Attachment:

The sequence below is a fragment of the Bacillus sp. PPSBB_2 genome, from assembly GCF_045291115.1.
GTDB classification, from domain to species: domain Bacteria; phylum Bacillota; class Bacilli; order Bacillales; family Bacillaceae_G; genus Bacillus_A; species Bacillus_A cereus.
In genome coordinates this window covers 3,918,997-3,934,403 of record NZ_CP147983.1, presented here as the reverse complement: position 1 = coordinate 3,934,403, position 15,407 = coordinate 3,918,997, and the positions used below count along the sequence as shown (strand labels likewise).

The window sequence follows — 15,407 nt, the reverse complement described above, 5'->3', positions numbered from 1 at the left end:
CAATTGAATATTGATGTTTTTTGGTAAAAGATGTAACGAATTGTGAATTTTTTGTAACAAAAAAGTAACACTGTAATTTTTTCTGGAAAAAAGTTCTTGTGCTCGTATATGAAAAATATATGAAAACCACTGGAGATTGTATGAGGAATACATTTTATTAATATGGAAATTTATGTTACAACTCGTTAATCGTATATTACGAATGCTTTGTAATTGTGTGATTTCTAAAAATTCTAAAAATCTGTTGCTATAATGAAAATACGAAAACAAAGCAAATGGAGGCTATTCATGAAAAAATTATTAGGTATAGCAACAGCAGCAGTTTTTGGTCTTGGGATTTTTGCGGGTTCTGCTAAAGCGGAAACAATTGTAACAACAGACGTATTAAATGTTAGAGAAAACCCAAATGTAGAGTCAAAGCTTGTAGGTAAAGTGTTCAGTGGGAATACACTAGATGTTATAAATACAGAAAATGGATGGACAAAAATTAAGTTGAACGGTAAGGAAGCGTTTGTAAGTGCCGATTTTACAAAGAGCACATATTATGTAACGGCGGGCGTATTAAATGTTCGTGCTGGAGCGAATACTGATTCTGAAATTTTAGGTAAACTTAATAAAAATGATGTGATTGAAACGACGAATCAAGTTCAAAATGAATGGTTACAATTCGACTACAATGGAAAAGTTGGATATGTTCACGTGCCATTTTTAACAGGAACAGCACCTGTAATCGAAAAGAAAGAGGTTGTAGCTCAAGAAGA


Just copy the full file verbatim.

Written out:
The sequence below is a fragment of the Bacillus sp. PPSBB_2 genome, from assembly GCF_045291115.1.
GTDB classification, from domain to species: domain Bacteria; phylum Bacillota; class Bacilli; order Bacillales; family Bacillaceae_G; genus Bacillus_A; species Bacillus_A cereus.
In genome coordinates this window covers 3,918,997-3,934,403 of record NZ_CP147983.1, presented here as the reverse complement: position 1 = coordinate 3,934,403, position 15,407 = coordinate 3,918,997, and the positions used below count along the sequence as shown (strand labels likewise).

The window sequence follows — 15,407 nt, the reverse complement described above, 5'->3', positions numbered from 1 at the left end:
CAATTGAATATTGATGTTTTTTGGTAAAAGATGTAACGAATTGTGAATTTTTTGTAACAAAAAAGTAACACTGTAATTTTTTCTGGAAAAAAGTTCTTGTGCTCGTATATGAAAAATATATGAAAACCACTGGAGATTGTATGAGGAATACATTTTATTAATATGGAAATTTATGTTACAACTCGTTAATCGTATATTACGAATGCTTTGTAATTGTGTGATTTCTAAAAATTCTAAAAATCTGTTGCTATAATGAAAATACGAAAACAAAGCAAATGGAGGCTATTCATGAAAAAATTATTAGGTATAGCAACAGCAGCAGTTTTTGGTCTTGGGATTTTTGCGGGTTCTGCTAAAGCGGAAACAATTGTAACAACAGACGTATTAAATGTTAGAGAAAACCCAAATGTAGAGTCAAAGCTTGTAGGTAAAGTGTTCAGTGGGAATACACTAGATGTTATAAATACAGAAAATGGATGGACAAAAATTAAGTTGAACGGTAAGGAAGCGTTTGTAAGTGCCGATTTTACAAAGAGCACATATTATGTAACGGCGGGCGTATTAAATGTTCGTGCTGGAGCGAATACTGATTCTGAAATTTTAGGTAAACTTAATAAAAATGATGTGATTGAAACGACGAATCAAGTTCAAAATGAATGGTTACAATTCGACTACAATGGAAAAGTTGGATATGTTCACGTGCCATTTTTAACAGGAACAGCACCTGTAATCGAAAAGAAAGAGGTTGTAGCTCAAGAAGA